Our guide, as expected, said little about any of this as we made our way from Lhasa to the Nepalese border. She made the odd comment but it was mainly restricted to what went on in the cultural revolution in the 1960s, which of course not only had devastating consequences across Tibet, but the whole of China and is responsible for much of the destruction of the Tibetan way of life.

Politics and religion aside, Tibet is a stunning moonscape-like country. We must admit that we were a little disappointed to have to experience its vast and untouched beauty through an organised tour, along with hundreds of other snap happy tourists, but sometimes that's just the way it goes. I can't say we felt we saw any of the 'real' Tibet in a cultural sense, nor did we really experience the hospitality and kindness for which the Tibetans are famed outside of their own country, but the landscapes were breathtaking (quite literally up at Everest), and the introduction to Tibetan Buddhism was fascinating, colouring our subsequent travel in Nepal and India substantially. One thing they might want to work on is their hospitality though. Don't get me wrong, I am aware that we were travelling through a fairly primitive and rural area and I don't expect all that much at all, but if the Mongolians can extend every courtesy  despite their very simple existence, then I am guessing the Tibetans can too! I guess when you're paying through the nose for a tour you expect a certain level of cleanliness and service which, well, was lacking a little. Here are just a few things that made Chris and I chuckle on our little tour- our Do's and Don'ts for the Tibetan Tourism Industry:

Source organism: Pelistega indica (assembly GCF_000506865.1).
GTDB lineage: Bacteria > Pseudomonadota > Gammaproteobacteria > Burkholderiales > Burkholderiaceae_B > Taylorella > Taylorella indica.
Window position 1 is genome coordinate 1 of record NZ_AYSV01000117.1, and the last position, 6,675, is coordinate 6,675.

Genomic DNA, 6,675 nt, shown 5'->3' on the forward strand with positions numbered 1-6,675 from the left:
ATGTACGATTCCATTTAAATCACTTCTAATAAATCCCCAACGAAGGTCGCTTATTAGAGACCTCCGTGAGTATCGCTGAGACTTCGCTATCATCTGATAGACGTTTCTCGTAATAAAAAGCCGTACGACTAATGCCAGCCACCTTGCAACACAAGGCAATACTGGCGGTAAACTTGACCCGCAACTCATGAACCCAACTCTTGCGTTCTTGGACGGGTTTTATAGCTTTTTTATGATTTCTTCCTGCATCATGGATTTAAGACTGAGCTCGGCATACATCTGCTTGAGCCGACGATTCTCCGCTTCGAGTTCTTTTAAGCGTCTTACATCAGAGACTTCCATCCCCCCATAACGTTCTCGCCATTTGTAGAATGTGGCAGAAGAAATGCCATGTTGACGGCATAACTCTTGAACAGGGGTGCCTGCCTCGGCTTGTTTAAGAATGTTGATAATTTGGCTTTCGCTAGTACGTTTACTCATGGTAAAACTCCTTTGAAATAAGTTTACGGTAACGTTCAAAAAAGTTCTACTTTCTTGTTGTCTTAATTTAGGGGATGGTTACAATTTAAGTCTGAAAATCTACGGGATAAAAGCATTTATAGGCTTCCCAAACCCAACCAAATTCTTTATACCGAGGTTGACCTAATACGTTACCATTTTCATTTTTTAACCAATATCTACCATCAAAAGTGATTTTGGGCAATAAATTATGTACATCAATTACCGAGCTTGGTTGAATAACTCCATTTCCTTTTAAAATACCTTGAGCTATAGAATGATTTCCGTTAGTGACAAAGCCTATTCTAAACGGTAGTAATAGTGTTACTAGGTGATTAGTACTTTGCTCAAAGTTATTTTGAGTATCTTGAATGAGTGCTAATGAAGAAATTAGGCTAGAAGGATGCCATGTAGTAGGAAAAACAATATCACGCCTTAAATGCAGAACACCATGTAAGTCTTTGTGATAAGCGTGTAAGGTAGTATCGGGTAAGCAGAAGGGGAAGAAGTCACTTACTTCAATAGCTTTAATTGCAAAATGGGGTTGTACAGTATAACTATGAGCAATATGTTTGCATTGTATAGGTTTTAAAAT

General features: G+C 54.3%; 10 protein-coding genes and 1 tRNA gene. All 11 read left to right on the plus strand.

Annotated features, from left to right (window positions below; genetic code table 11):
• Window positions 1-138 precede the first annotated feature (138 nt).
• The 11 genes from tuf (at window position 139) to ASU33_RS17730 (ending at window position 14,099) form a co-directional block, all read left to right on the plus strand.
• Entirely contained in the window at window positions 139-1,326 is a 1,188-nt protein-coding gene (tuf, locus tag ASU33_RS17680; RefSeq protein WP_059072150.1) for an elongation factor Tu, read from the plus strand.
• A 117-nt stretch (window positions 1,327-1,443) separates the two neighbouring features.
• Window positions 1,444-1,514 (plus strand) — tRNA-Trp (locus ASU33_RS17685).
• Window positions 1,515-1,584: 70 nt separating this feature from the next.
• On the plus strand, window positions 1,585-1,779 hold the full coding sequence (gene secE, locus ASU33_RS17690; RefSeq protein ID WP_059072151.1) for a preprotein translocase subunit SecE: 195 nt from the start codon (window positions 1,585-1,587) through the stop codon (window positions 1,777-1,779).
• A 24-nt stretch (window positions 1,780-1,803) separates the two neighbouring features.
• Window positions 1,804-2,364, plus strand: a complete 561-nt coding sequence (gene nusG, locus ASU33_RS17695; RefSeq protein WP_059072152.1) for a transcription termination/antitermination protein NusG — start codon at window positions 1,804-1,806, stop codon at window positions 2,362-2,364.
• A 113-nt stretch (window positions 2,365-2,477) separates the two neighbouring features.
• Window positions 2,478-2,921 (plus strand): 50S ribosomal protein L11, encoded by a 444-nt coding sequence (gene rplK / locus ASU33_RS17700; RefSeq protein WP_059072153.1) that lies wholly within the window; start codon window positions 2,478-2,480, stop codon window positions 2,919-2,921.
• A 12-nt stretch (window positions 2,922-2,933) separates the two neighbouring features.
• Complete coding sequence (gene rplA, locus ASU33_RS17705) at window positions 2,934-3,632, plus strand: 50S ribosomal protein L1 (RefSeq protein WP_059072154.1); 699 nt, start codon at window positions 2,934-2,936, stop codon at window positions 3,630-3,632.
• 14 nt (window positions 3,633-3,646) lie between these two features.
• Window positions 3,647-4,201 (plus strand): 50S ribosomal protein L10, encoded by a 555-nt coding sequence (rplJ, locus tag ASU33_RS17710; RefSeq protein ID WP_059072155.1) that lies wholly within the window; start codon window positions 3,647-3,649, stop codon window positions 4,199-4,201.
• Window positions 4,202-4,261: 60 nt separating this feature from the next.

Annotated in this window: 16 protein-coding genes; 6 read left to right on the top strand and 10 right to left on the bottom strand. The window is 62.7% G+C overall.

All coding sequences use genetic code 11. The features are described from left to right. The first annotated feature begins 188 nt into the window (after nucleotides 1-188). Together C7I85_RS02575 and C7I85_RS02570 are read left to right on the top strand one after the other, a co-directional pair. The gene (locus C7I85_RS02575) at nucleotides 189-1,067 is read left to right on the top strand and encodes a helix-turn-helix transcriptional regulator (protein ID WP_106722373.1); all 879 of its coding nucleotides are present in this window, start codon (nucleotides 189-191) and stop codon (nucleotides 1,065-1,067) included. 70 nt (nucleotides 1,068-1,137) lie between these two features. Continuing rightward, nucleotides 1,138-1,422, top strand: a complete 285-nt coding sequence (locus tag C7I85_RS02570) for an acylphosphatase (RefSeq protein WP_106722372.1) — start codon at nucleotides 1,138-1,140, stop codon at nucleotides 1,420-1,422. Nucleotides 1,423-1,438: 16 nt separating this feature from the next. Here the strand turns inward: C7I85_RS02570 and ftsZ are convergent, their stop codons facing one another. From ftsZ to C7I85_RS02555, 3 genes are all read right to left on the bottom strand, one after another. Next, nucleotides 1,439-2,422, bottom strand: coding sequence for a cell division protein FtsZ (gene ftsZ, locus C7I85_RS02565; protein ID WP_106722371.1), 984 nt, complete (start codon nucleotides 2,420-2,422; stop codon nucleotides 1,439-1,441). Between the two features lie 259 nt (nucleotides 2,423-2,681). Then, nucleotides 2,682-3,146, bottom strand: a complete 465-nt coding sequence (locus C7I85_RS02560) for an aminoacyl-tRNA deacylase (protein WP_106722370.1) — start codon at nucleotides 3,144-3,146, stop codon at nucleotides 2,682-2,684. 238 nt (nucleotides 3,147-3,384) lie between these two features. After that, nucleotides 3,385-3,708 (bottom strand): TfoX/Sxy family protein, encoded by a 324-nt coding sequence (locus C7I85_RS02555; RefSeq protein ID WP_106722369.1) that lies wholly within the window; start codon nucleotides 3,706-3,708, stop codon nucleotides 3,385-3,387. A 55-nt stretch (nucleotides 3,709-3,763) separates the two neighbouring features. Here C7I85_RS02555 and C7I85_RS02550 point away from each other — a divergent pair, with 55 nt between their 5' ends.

1. Do clean the bathroom (ever!)
  2. Do change the sheets after guests have left (every time, not just once a month) - generally people don't take to snot encrusted duvet covers.
  3. Don't shave your beard whilst wandering around your restaurant, it could put the customers off to have bits of hair scattered over their entrees.
  4. Don't slop food EVERYWHERE whether when serving or clearing away. If you do mistakenly spill some food, Do clear it up.
  5. Don't walk into a guest's bedroom without knocking first...and Don't then barge through into the bathroom and randomly flush the toilet
  6. By all means Do grow your little fingernail to unforeseen lengths but please Don't pick your nose with it in front of customers.
  7. Don't use the customer's knife to stir their tea
  8. Don't serve the starter an hour after your guests have finished their main course
  9. Don't text message your mates instead of getting your customer's bill. If you repeatedly tell them to sit down and wait then they may just get up and walk out.
  10. Most important of all - Do try not to let your new born puppy pee on the restaurant floor. If this isn't possible, Do at least prevent the mother from crapping under your customer's table and then eating its own poo.